As you noted, my wife and I have two sons, and both have excelled academically and athletically in football and track and field. We are extremely proud of them, particularly given the extraordinary challenges facing our young Black men. In addition to excelling academically, our sons have won the Northern Virginia Football Hall of Fame – Youth Football Player of the Year Awards, are Junior Olympic track champions and hold several local and regional records. Our oldest is a freshman at Harvard and is a member of the Crimson football team. Our youngest attends St. John’s College High School in D.C. and is also a member of the Cadets football team. I must say, they are really good players, but more importantly than their athletic achievements, they are smart, kind, thoughtful and well-rounded young men. I will admit though that they had excellent coaching growing up [laugh]. 

Ron: Seriously though, I believe you coached your sons in football, correct?

Scott: Yes, I did. I served as a Head Coach for our local youth football team, and I also coached high school football as an Offensive Coordinator and Wide Receivers Coach for several years. The door is still open regarding their career paths and I have advised them to keep all options open, but fundamentally, studying to become a lawyer will provide an excellent foundation for whatever career paths they choose. My wife and I continue to encourage them to consider becoming lawyers.

Ron: Well, that is an excellent lead in for my next question. Share with me your migration from the practice of law to a public policy career. You attended an historic and prestigious law school, Howard University, with its many notable impactful alumni, such as the first women graduate, Charlotte Ray, Supreme Court Justice Thurgood Marshall, Judge William Hastie, Judge Spotswood W. Robinson, III, Judge Charles H. Houston, Judge Damien Keith, former head of the National Urban League and political insider Vernon Jordan, and former Governor of Virginia, L. Douglas Wilder just to name a few. Yet, with all these venerable Howard role models you left the practice of law for a public policy career in the federal service. What motivated you to make that change?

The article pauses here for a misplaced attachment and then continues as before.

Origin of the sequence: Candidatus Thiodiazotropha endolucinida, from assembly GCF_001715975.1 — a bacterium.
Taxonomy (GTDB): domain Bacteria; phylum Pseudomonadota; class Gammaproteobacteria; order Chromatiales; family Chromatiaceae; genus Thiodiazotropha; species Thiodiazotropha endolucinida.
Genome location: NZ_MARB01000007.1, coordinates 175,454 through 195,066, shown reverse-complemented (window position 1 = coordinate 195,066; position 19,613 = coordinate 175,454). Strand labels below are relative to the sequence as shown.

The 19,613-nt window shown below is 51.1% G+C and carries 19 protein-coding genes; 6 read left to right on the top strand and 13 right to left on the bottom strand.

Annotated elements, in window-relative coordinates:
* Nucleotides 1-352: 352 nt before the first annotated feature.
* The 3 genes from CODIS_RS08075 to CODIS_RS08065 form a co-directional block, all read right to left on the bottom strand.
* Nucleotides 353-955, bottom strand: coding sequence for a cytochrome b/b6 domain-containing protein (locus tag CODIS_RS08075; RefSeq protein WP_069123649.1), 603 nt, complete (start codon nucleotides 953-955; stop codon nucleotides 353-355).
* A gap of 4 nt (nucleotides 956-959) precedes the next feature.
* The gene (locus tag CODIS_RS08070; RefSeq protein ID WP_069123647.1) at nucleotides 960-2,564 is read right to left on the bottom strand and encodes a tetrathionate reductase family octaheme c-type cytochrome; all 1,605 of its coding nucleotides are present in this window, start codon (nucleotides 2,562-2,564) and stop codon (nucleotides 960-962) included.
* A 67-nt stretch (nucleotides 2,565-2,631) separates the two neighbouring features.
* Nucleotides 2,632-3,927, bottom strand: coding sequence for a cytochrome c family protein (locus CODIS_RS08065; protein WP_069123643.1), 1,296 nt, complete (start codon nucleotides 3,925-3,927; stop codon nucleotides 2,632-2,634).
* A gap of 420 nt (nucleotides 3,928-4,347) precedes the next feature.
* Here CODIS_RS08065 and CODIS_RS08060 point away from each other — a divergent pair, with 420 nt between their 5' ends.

Scott: You are correct, Howard University’s Law School has a rich and storied tradition of developing extraordinary and history-making legal scholars and practitioners.And without a doubt,I really enjoyed my experience in law school and as a private practice attorney. As an attorney, I represented telecom companies in regulatory proceedings; advised telecommunication companies on regulatory issues and business matters; and researched and evaluated the impact of federal laws and agency regulations. I learned a lot about the telecom industry, various products and services, company business practices and most importantly, how to treat, value and invest in people. And, I enjoyed my time as practicing attorney. However, I decided to pursue a much broader professional experience that combined the application of law, policy, business, and people. My legal training and private practice career provided me with the foundation to pursue those opportunities, and fortunately, I joined the Department of Commerce and the National Telecommunications and Information Administration (NTIA) at the launch of the American Reinvestment and Recovery Act programs under the Obama Administration and specifically, the Broadband Technology Opportunities Program (BTOP) at NTIA. The BTOP initiative provided me with an opportunity to establish and develop an historic broadband grant program, to play a role in developing and growing a new organization with new rules, regulations, practices, etc. and allowed me to positively impact many lives and communities across the country. So clearly, I have continued to utilize my legal training and professional experience.